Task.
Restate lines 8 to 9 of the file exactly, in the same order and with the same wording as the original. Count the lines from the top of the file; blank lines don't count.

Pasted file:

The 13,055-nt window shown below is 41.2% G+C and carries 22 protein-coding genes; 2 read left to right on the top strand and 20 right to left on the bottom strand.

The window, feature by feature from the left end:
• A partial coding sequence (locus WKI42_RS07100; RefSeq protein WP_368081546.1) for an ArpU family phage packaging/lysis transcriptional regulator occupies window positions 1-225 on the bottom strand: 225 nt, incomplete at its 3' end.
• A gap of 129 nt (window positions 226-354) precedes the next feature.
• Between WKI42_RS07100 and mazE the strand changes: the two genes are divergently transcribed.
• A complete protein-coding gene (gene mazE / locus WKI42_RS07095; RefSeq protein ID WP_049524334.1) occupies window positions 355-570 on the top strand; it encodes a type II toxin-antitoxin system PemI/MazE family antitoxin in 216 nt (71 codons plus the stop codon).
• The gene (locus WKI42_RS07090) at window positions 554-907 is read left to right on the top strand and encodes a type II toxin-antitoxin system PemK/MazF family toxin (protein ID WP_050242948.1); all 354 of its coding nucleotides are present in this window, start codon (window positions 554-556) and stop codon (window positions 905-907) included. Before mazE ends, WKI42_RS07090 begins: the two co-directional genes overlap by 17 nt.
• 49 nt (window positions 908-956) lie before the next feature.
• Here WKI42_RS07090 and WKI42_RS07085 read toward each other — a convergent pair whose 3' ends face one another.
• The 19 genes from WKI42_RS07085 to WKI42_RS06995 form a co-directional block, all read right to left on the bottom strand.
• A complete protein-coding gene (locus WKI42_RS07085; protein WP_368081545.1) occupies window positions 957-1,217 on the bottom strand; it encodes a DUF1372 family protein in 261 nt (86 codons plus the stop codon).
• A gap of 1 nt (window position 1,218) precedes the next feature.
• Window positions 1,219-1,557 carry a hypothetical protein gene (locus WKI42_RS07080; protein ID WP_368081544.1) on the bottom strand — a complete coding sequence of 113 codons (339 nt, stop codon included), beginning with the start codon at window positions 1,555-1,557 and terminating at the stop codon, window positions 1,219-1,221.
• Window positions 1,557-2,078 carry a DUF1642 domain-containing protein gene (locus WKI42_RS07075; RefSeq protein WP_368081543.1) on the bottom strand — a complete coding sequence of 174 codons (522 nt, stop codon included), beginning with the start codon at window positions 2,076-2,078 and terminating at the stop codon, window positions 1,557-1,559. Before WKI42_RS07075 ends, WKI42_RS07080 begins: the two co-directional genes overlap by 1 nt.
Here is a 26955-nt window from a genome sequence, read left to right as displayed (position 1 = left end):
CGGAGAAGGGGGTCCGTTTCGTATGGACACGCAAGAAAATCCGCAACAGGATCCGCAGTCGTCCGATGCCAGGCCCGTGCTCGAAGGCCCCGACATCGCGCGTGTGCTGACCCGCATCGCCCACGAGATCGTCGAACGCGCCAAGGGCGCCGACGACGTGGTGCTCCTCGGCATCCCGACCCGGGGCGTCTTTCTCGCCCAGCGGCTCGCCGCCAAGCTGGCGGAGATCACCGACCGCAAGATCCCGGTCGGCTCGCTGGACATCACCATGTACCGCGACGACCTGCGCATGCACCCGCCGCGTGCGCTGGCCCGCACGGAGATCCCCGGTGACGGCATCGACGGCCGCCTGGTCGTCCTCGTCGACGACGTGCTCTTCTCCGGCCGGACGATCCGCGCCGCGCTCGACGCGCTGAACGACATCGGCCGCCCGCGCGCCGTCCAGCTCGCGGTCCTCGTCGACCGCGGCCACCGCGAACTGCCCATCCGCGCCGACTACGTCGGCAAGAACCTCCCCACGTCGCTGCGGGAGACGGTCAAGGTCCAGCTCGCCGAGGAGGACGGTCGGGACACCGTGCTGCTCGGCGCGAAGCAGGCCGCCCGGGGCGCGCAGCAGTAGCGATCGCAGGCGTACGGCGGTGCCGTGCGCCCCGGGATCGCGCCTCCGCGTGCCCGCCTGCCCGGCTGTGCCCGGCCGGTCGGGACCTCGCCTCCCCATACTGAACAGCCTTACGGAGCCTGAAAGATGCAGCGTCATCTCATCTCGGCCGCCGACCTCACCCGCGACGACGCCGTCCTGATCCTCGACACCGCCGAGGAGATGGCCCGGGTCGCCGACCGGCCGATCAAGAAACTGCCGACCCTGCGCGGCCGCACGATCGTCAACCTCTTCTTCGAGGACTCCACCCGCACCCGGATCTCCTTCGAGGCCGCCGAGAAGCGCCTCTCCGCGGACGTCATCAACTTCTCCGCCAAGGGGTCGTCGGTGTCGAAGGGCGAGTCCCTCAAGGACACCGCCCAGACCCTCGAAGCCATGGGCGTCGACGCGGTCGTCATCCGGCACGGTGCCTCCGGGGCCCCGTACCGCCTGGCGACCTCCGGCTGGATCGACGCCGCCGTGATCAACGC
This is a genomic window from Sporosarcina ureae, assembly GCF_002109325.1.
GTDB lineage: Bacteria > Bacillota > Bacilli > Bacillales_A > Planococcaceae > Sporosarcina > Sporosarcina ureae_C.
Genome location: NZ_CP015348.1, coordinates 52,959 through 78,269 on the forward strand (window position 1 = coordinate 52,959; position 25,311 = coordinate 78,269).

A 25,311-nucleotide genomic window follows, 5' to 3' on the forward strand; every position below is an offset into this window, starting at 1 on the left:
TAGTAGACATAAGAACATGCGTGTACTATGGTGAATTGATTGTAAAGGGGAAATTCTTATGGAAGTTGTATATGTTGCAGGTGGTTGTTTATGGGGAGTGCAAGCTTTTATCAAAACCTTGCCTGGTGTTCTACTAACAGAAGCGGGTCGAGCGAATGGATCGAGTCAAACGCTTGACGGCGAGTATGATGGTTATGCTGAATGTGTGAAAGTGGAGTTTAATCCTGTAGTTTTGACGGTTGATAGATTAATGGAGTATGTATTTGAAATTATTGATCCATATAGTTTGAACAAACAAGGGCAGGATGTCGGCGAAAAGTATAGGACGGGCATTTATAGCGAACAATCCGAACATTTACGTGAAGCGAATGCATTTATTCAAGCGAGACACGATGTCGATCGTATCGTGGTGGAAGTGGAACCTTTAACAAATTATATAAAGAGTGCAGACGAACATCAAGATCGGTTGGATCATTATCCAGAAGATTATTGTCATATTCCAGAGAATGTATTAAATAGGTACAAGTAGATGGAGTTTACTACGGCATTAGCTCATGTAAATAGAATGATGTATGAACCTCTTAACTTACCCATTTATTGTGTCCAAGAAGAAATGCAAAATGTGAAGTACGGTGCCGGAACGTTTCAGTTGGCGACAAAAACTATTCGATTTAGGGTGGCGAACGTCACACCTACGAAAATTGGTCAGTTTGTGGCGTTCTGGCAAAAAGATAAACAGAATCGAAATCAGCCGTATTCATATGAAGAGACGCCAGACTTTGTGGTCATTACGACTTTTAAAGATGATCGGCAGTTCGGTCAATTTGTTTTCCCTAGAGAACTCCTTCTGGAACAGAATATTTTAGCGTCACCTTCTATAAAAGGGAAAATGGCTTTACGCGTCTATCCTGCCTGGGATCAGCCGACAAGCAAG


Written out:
• 49 nt (window positions 908-956) lie before the next feature.
• Here WKI42_RS07090 and WKI42_RS07085 read toward each other — a convergent pair whose 3' ends face one another.